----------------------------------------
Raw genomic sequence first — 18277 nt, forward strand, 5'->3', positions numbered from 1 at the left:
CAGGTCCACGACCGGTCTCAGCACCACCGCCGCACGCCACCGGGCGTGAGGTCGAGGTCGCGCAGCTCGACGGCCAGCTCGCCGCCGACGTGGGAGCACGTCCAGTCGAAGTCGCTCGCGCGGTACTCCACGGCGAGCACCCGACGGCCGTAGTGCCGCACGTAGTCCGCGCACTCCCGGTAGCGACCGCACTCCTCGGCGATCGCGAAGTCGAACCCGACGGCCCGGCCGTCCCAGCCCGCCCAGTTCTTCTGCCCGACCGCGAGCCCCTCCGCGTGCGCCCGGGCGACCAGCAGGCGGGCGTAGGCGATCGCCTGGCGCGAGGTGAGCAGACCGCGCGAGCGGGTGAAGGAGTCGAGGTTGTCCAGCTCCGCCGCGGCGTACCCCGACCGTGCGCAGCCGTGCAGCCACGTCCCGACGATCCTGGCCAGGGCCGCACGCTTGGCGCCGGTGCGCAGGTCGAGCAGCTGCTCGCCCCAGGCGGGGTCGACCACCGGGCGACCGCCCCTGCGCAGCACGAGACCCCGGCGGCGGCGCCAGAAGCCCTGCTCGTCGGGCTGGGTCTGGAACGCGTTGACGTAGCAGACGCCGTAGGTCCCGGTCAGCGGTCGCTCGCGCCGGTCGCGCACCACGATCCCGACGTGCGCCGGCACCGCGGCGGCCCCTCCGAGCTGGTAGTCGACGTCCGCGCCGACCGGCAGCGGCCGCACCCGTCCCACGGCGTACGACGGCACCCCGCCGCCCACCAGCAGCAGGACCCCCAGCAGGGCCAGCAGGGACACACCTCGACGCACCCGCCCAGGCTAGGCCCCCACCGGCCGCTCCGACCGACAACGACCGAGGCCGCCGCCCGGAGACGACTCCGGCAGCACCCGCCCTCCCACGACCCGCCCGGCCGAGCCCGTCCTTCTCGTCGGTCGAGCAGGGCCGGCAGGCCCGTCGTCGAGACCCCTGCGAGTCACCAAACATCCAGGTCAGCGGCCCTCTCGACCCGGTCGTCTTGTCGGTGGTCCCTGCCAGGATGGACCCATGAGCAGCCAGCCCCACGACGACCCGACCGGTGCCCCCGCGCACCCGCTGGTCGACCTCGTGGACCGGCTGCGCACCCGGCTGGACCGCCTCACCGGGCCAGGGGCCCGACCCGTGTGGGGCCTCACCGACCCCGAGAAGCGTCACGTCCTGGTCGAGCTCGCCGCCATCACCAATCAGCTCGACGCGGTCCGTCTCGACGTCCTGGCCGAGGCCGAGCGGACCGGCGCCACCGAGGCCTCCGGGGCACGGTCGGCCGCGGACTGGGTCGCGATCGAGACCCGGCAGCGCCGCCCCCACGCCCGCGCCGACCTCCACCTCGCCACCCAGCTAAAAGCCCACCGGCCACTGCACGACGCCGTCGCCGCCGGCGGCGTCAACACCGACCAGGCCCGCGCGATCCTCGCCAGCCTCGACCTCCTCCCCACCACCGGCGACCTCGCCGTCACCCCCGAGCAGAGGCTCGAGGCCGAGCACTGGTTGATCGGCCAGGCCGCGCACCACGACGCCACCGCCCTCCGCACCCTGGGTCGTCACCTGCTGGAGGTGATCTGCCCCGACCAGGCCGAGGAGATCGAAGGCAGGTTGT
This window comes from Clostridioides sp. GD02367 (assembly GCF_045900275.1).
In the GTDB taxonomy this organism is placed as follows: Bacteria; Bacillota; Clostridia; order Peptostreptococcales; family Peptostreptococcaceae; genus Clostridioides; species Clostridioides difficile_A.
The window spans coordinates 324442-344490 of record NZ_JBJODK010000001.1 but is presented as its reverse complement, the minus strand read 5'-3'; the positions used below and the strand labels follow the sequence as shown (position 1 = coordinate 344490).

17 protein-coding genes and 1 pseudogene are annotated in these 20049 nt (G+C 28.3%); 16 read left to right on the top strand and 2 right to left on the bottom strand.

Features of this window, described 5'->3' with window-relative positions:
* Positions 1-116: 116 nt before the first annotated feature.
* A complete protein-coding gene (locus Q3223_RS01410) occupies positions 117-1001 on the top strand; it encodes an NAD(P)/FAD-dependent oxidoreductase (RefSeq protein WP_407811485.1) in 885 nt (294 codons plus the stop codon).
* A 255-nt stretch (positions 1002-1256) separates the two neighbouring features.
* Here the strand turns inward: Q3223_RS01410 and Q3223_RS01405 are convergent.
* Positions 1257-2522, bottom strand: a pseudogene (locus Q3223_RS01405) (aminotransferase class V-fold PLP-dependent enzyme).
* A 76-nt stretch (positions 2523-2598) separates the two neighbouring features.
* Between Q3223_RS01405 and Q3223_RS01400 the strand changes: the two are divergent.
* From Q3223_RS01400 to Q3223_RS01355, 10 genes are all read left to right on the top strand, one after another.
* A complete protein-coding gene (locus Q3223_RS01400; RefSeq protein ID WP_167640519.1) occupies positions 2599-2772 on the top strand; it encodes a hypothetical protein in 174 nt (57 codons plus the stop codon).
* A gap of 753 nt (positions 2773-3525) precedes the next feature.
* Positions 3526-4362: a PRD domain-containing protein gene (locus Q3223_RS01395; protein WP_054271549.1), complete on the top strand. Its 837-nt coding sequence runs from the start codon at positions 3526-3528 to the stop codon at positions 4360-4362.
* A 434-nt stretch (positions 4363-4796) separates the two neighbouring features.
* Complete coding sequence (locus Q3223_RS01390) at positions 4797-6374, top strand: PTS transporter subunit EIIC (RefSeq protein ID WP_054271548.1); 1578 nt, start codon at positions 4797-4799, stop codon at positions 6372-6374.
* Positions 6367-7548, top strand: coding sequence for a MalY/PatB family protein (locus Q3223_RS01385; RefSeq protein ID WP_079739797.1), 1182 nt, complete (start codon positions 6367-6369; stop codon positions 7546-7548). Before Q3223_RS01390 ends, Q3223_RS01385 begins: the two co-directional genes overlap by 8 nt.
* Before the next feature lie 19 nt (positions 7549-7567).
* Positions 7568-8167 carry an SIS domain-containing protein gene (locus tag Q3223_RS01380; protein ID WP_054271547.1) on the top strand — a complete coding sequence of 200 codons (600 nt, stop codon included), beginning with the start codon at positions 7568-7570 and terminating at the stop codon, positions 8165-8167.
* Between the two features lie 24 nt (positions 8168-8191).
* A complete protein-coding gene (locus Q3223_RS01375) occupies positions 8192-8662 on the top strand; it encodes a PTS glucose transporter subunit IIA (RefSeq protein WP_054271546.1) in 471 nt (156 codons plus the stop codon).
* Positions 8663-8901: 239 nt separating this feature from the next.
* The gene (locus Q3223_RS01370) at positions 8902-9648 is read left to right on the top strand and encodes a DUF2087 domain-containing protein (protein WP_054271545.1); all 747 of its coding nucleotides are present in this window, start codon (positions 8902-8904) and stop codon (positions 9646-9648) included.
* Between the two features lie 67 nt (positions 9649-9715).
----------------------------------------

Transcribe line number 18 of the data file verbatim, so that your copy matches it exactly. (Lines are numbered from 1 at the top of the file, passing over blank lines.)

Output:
* Positions 3526-4362: a PRD domain-containing protein gene (locus Q3223_RS01395; protein WP_054271549.1), complete on the top strand. Its 837-nt coding sequence runs from the start codon at positions 3526-3528 to the stop codon at positions 4360-4362.